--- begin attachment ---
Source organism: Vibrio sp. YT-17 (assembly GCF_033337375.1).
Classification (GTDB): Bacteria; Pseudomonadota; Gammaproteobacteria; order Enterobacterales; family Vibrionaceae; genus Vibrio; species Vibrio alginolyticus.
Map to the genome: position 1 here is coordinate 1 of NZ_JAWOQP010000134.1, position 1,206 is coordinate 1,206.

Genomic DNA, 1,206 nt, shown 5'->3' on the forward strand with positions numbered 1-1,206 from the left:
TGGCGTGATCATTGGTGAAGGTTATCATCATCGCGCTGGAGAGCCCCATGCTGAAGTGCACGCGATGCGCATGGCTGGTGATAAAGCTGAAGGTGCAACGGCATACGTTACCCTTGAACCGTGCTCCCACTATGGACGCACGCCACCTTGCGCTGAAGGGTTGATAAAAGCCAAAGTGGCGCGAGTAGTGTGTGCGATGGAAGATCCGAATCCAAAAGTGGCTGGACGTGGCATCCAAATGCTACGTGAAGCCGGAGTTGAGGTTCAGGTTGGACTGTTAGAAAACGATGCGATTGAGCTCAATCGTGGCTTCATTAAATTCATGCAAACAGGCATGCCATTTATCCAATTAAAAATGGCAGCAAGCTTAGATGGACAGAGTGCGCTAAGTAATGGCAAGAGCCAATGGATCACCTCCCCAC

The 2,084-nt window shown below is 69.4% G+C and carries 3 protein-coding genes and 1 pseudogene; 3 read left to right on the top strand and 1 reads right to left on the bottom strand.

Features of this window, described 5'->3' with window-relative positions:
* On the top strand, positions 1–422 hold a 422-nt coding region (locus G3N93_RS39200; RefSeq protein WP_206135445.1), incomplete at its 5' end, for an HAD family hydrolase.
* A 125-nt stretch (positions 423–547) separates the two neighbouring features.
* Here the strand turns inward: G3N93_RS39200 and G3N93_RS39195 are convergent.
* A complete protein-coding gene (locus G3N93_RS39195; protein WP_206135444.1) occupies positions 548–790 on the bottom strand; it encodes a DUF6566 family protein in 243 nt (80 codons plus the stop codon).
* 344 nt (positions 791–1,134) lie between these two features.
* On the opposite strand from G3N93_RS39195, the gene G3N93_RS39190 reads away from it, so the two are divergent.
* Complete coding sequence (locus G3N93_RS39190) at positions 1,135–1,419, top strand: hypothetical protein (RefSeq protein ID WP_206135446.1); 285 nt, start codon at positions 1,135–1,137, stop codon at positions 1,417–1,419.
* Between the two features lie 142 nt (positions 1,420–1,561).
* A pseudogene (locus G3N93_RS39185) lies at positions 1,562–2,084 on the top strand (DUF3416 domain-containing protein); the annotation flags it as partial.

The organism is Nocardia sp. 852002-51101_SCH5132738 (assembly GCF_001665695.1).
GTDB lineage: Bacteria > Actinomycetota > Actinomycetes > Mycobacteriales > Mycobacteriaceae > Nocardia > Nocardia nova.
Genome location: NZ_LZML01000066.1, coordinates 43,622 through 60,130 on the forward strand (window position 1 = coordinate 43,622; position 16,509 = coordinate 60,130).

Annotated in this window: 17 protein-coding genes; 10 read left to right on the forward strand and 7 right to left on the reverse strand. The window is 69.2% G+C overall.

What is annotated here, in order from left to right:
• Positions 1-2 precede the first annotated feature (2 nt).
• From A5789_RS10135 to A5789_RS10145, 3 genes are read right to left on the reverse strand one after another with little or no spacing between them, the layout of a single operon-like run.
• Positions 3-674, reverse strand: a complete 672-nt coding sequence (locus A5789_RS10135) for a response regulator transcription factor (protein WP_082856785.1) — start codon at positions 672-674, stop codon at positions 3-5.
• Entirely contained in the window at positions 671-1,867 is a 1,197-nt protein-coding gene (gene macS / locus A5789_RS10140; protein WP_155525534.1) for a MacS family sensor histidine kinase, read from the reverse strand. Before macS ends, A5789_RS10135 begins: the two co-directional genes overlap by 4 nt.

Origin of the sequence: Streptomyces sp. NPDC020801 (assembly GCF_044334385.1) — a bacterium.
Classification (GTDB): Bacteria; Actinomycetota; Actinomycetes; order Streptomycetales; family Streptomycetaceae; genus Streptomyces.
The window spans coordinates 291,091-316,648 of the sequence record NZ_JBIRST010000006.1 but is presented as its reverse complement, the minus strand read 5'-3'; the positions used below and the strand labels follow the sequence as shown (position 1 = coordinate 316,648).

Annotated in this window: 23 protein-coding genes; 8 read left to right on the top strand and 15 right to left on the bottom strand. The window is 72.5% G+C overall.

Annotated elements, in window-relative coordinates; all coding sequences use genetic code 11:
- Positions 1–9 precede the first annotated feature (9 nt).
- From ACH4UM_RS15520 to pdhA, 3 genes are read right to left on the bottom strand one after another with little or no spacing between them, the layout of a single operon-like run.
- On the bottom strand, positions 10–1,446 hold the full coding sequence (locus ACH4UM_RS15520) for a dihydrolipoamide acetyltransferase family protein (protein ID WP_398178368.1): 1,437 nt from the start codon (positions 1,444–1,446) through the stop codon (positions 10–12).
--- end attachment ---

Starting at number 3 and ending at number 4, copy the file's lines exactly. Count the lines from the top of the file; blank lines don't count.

Map to the genome: position 1 here is coordinate 1 of NZ_JAWOQP010000134.1, position 1,206 is coordinate 1,206.

Genomic DNA, 1,206 nt, shown 5'->3' on the forward strand with positions numbered 1-1,206 from the left: